Visual arts training requires both technical and esthetic information. To achieve technical expertise, which includes presentation, marketing and associated studio procedures, the student completes exercises provided by an instructor. These are designed to stretch both technical and mental problem solving abilities beyond present capacities. In this way, the student becomes proficient in the media and is able to formulate concepts and develop methods of expressing these concepts unconstrained by a lack of technical knowledge.
Although technique is an integral part of any learning situation, visual and esthetic information are equally important. This type of input is provided both by the instructor and through the student's own initiative. It consists of becoming familiar with the work of other artists, both contemporary and historical, through the use of slides museums, galleries and publications.
Technique and concept are united in the process of object making. The completion of each piece produces new ideas, which reflect growth in perception and experience. Unless this cycle becomes an integral part of the student's way of working, she/he will be unable to continue working without the support of the school system. As such, it is the responsibility of the instructor to be aware of the needs of each student in order to provide a situation that challenges individual capacities on multiple levels, thus equipping the student for a career in the visual arts.
Because of our need for durable containers for cooking, storage and transport of food and drinking liquids, humans invented ceramic technology. Historically, the function and decoration of pots are so closely associated with the people that used them that the shards left behind can describe a great deal about the culture and customs of their civilization. Perhaps it is because of this intimate association that we ascribe human traits to our pots. Pots have feet, bodies, necks and mouths and a pot with the appropriate visual balance of these parts is said to have "life.” Conversely, philosophers have described humans as vessels or containers for the soul and writers speak of the "pouring out of emotion,” as if a person were a pitcher or a teapot. Pots, then, can be considered to be a portrait of the people that use them. It is these thoughts that direct my approach towards ceramics. Each pot I make must have some kind of personality and, since very few people live completely outside of society, I often think of them in terms of groupings. A pitcher has a certain relationship to the cups it is used to fill. Serving dishes hold the food that is put onto the plates. Bowls are usually stacked until it is time to use them. Thus, although each piece of tableware has a different function, they all live together on the table and in the cabinets and must somehow get along with each other if there is to be any harmony at mealtimes. Even if a particular pot is made to stand alone, it is usually placed where it must visually and functionally relate to the other objects in a home. A person who buys a pot does so because that pot has a personality that will allow it to fit into that person’s environment. Thus, each pot I make, whether it is functional or sculptural, must have a visual character that reveals its inner spirit and reflects the attributes of the humans that come into contact with it.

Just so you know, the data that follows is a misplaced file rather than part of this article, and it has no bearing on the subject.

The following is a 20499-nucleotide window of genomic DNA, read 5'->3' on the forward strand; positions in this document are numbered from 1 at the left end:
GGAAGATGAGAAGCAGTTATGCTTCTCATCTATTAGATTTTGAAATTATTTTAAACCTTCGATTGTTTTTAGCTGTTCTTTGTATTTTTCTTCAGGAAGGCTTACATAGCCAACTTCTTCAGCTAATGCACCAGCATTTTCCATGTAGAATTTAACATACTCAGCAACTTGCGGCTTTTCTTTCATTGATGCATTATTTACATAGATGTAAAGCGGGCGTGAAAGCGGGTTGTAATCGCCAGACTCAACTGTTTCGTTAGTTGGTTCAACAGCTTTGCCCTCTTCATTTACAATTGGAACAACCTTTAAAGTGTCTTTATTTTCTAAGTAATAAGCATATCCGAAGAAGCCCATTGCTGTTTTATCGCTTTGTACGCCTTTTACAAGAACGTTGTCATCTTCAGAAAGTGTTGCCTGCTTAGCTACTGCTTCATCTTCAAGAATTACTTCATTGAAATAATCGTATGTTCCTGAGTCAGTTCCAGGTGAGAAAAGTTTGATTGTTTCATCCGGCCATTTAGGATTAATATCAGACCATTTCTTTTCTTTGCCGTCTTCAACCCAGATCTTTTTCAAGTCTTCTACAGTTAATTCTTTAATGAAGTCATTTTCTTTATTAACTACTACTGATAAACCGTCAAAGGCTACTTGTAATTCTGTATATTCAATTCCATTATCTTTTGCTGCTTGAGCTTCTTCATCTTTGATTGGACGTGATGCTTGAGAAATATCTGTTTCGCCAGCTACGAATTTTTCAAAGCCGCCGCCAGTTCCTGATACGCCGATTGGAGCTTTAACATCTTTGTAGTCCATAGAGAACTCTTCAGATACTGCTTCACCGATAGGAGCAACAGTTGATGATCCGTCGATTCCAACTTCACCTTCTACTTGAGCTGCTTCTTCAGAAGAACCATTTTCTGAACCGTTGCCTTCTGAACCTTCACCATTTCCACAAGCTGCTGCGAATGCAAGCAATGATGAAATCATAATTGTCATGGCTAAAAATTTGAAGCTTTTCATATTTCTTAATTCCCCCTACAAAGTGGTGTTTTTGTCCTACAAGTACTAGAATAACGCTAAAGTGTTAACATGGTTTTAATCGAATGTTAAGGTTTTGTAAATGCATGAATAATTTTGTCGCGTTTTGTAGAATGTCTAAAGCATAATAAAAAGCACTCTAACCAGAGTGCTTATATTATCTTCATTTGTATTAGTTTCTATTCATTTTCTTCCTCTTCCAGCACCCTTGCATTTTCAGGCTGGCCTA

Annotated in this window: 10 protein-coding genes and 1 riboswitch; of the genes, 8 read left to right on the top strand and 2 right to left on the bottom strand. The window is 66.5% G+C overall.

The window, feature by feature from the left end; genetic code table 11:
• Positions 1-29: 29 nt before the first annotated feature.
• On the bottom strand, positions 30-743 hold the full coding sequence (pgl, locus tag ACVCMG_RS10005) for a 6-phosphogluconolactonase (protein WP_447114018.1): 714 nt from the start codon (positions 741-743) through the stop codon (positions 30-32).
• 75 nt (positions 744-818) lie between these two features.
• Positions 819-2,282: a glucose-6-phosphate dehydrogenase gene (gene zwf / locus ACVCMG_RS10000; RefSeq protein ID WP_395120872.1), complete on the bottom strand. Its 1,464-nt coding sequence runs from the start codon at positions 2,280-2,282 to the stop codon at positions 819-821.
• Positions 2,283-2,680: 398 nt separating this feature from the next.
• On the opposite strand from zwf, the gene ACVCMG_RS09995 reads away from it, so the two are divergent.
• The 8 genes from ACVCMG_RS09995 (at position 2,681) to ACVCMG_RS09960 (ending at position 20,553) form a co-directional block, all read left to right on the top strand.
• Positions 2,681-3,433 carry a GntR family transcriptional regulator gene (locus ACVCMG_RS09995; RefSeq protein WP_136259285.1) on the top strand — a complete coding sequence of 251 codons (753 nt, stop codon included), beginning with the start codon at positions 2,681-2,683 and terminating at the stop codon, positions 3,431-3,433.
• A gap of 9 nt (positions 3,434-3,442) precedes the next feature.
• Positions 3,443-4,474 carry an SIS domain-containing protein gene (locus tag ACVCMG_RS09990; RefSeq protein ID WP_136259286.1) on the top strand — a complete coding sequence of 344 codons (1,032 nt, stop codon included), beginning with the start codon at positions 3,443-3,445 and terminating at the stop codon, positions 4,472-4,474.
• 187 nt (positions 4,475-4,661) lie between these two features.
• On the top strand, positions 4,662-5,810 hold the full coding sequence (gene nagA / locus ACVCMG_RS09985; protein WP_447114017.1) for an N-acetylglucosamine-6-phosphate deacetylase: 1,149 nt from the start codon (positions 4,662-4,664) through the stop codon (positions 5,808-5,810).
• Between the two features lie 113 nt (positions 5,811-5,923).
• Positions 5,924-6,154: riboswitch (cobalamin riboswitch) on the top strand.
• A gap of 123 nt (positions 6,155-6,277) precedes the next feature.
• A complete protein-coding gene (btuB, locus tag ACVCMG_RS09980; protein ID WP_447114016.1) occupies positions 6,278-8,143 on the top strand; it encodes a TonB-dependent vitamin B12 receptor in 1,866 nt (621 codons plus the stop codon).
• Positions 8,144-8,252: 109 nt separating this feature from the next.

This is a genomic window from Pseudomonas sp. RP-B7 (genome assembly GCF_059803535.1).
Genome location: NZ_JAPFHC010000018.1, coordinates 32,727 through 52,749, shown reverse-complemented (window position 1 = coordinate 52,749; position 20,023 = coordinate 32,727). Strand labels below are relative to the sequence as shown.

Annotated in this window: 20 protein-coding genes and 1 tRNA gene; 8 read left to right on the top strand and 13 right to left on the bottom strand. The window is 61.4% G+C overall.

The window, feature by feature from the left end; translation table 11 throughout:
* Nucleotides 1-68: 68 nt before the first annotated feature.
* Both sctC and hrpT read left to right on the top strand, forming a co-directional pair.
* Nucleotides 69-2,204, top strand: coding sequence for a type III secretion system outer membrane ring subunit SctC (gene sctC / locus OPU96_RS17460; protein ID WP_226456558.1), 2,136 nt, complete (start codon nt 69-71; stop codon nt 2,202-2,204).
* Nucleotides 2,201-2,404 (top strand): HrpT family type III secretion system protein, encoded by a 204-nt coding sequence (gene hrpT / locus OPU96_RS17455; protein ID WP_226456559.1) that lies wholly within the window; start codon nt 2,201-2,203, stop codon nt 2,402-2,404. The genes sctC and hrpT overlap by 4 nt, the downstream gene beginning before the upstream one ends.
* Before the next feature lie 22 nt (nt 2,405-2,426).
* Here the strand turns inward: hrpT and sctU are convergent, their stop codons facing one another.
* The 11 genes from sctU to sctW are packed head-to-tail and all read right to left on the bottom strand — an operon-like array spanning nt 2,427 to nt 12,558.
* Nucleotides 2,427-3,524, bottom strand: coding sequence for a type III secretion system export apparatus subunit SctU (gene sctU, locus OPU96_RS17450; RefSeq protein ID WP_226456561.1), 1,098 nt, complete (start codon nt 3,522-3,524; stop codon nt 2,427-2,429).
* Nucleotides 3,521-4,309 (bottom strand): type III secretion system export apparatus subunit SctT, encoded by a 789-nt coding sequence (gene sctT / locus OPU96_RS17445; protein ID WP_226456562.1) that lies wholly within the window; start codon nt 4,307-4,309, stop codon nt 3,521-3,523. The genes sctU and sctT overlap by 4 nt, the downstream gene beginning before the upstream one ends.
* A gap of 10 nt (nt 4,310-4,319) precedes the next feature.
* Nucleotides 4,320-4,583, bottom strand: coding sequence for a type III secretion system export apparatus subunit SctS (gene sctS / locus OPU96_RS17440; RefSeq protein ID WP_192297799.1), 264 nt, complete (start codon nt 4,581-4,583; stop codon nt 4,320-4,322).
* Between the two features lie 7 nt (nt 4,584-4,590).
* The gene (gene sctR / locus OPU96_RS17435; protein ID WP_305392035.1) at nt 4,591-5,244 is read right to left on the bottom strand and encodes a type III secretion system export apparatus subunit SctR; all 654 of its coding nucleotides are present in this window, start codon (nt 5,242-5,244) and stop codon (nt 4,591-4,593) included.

Metals / Drawing
My drawings and metalwork are ideologically related. They record my reflections on the enduring and cyclical nature of life and on the concept of personal immortality through reproduction. I am also interested in the moments of decision that can alter the course of an individual's life. It seems to me that the degree of success a person has in searching out and understanding their hidden and underlying motivations determines whether or not that individual can look back on their life with a feeling of satisfaction. My work also explores how our perception of self and the things we consider valuable change as we age and experience life.